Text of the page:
Following a defiant seventh-round knockout of previously unbeaten Jose Pedraza (22-1, 12...
Three Times A Lady
WASHINGTON, D.C. — I want to express my deepest sympathy to the Murphy family who recently celebrated the life of the patriarch of the family, the late Mrs. Frances Murphy. She was a sister, mother, grandmother, aunt, cousin and a friend of the black community.
Mrs. Murphy was a giant in media and in our community. The Afro-American newspaper is one of the oldest Black newspapers in America. She gave me my first opportunity to hone my skills as a writer when she allowed me to write commentaries and columns in the Afro.
It all started when I gave Mrs. Murphy one of my commentaries at a community meeting we were both attending in DC. I had written the commentary for my sports talk show Inside Sports, never thinking I would see it in the newspaper. Two weeks later there it was in the Editorial section of the Afro along with the typos and bad grammar all corrected.
The published commentary inspired me to continue to improve my writing skills. This was long before my commentaries and columns appeared in the Washington Post and other print media outlets around the country.
She gave her approval for me to continue to write and reveal the darker sides and controversial sides of sports that included stories on Georgetown basketball coach John Thompson and boxing icons Sugar Ray Leonard and Don King, all heroes in the black community. The only time these stories were hear or read in the media was on “Inside Sports.”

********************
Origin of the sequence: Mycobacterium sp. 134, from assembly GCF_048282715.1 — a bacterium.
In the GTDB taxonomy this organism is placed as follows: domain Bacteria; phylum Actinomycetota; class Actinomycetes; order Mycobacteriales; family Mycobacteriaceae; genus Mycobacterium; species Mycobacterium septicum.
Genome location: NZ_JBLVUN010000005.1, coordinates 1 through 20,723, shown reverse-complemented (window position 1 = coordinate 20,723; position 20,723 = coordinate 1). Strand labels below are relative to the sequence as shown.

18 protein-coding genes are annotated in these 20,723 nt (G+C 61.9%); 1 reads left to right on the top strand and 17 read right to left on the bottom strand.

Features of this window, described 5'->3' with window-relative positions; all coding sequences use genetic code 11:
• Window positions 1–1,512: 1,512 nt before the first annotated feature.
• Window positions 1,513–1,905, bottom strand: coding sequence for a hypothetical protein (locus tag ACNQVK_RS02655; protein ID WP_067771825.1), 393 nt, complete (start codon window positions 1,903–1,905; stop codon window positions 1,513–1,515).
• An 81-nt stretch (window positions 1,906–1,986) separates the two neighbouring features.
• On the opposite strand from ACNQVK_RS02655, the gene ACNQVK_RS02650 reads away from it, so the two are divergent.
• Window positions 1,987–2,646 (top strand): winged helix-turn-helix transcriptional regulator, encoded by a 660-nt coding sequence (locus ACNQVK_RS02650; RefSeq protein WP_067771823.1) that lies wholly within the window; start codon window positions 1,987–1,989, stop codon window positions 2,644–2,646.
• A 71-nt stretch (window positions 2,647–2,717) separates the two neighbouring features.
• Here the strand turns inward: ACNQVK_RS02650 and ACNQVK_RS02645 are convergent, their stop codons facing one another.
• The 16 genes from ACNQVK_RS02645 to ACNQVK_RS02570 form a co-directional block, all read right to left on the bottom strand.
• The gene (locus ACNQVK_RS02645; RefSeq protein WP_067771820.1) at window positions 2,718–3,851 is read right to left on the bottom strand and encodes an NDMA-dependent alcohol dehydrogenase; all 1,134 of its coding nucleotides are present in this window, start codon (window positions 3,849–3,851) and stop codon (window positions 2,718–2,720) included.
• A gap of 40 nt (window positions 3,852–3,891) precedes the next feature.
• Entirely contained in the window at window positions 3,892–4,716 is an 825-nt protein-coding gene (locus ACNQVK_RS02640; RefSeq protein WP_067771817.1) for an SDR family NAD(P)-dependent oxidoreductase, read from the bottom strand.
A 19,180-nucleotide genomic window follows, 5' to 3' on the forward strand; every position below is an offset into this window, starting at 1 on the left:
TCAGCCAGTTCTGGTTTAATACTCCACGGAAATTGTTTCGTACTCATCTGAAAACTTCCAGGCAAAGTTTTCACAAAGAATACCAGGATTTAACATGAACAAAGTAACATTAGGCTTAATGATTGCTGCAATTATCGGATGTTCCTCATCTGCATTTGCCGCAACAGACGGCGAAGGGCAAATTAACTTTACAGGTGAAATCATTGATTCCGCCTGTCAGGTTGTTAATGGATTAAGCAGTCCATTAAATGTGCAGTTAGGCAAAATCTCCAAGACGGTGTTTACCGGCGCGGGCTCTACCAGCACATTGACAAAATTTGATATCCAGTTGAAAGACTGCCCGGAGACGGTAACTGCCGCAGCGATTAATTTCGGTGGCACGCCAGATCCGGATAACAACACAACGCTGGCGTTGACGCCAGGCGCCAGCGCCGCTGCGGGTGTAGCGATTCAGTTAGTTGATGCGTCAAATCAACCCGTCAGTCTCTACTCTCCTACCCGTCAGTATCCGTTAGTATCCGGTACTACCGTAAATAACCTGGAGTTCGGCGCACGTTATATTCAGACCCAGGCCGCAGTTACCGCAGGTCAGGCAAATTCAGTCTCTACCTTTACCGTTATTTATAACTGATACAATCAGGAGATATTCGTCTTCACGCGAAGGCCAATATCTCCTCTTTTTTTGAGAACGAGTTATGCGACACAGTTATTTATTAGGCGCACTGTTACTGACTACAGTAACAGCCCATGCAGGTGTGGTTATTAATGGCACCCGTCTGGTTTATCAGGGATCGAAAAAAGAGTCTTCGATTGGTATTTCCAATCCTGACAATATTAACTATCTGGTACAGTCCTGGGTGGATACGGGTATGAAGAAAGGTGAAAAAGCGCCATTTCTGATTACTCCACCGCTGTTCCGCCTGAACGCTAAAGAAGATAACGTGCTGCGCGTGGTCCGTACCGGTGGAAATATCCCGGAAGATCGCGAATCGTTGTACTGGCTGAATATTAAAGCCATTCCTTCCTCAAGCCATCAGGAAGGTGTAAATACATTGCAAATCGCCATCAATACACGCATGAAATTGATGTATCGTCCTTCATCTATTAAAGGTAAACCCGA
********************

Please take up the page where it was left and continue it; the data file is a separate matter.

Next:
These were stories the Washington Post would dare not touch until the Afro published them first. The Washington Post followed the Afro’s lead when it came to reminding the black athlete who he was and exactly where he came from.
Two months after my commentary on “John Thompson Up Close & Personal,” the Washington Post published the first of a two part series on the basketball icon with the second part of the series never appearing in print. Surely, a cover-up.
Mrs. Murphy and I would see each other in the community and we would pass each other like ships in the night. We would always speak and move on. In 1980 I would see Mrs. Murphy at Face’s Restaurant on Georgia Ave. NW. having lunch. Face’s Restaurant was then a popular hang out of the movers and shakers in the black community.
I stopped by her table as I was leaving to thank her for her support. She looked up at me and said, “Hi Mr. Bell, congratulations on being named Washingtonian of the Year, what a nice honor. I like what you are doing with our young people keep up the good work.”
In 1980, I was the first sports media personality ever named Washingtonian of the Year by Washingtonian Magazine. I was honored again by Mrs. Murphy’s kind and thoughtful words.
In February 2007, I was honored by Tom Joiner on his morning show heard in 142 markets throughout the country and I was the featured story on the Americablackweb.com during Black History Month. The story was titled “Living Black History: Broadcasting Icon Harold Bell, the Visionary Behind Inside Sports.”
On November 15, I was involved in one of the breaking stories on the 4:00 pm and 6:00 pm news on NBC-TV (Channel 4). The story was “Good Samaritan Rescues Child From Subway Tracks.”
On November 26, again I was cited by Tom Joiner on his morning radio show and again I was the featured story on the Americanblackweb.com. The story was titled “DC Broadcast Pioneer Lauded For Rescuing Girl Who Fell Onto Subway Tracks.”
I pay tribute and say thanks to Mrs. Frances Murphy “Three Times A Lady” for honoring and helping me to become all that I could be in the community and in sports media. She allowed me to take stands and make statements that others in print media dared not.
Mrs. Murphy proved that no man is an Island and we all need a helping hand in this “Game Called Life.”